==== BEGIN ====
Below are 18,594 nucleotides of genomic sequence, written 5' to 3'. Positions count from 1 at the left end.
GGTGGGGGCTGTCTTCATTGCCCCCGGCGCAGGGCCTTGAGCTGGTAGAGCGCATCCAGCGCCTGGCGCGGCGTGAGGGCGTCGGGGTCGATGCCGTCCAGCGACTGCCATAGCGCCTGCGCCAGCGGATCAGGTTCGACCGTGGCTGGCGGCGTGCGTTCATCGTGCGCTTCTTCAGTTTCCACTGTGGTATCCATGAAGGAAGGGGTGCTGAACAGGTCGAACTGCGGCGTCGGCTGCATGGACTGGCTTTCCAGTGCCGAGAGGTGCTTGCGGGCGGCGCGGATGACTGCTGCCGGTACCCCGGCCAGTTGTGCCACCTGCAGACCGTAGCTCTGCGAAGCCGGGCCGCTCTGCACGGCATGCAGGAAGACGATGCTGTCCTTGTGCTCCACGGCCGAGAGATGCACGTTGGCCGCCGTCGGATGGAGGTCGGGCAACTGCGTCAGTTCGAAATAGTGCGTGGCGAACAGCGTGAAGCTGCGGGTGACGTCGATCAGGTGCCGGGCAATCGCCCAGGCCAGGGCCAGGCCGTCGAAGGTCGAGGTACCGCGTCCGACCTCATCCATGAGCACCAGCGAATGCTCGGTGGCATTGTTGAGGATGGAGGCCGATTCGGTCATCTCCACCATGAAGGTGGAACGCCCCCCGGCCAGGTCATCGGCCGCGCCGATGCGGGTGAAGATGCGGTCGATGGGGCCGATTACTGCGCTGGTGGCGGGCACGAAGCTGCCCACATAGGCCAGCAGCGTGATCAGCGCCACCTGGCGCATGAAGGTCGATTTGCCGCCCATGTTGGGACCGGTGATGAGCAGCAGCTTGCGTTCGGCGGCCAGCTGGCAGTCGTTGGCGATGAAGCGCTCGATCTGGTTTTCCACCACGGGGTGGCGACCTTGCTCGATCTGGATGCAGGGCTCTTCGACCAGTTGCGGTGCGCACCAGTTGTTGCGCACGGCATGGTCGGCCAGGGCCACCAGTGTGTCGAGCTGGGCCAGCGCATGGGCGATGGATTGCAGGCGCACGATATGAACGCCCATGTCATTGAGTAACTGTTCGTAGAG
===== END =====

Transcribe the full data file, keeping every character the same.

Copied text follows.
Below are 18,594 nucleotides of genomic sequence, written 5' to 3'. Positions count from 1 at the left end.
GGTGGGGGCTGTCTTCATTGCCCCCGGCGCAGGGCCTTGAGCTGGTAGAGCGCATCCAGCGCCTGGCGCGGCGTGAGGGCGTCGGGGTCGATGCCGTCCAGCGACTGCCATAGCGCCTGCGCCAGCGGATCAGGTTCGACCGTGGCTGGCGGCGTGCGTTCATCGTGCGCTTCTTCAGTTTCCACTGTGGTATCCATGAAGGAAGGGGTGCTGAACAGGTCGAACTGCGGCGTCGGCTGCATGGACTGGCTTTCCAGTGCCGAGAGGTGCTTGCGGGCGGCGCGGATGACTGCTGCCGGTACCCCGGCCAGTTGTGCCACCTGCAGACCGTAGCTCTGCGAAGCCGGGCCGCTCTGCACGGCATGCAGGAAGACGATGCTGTCCTTGTGCTCCACGGCCGAGAGATGCACGTTGGCCGCCGTCGGATGGAGGTCGGGCAACTGCGTCAGTTCGAAATAGTGCGTGGCGAACAGCGTGAAGCTGCGGGTGACGTCGATCAGGTGCCGGGCAATCGCCCAGGCCAGGGCCAGGCCGTCGAAGGTCGAGGTACCGCGTCCGACCTCATCCATGAGCACCAGCGAATGCTCGGTGGCATTGTTGAGGATGGAGGCCGATTCGGTCATCTCCACCATGAAGGTGGAACGCCCCCCGGCCAGGTCATCGGCCGCGCCGATGCGGGTGAAGATGCGGTCGATGGGGCCGATTACTGCGCTGGTGGCGGGCACGAAGCTGCCCACATAGGCCAGCAGCGTGATCAGCGCCACCTGGCGCATGAAGGTCGATTTGCCGCCCATGTTGGGACCGGTGATGAGCAGCAGCTTGCGTTCGGCGGCCAGCTGGCAGTCGTTGGCGATGAAGCGCTCGATCTGGTTTTCCACCACGGGGTGGCGACCTTGCTCGATCTGGATGCAGGGCTCTTCGACCAGTTGCGGTGCGCACCAGTTGTTGCGCACGGCATGGTCGGCCAGGGCCACCAGTGTGTCGAGCTGGGCCAGCGCATGGGCGATGGATTGCAGGCGCACGATATGAACGCCCATGTCATTGAGTAACTGTTCGTAGAG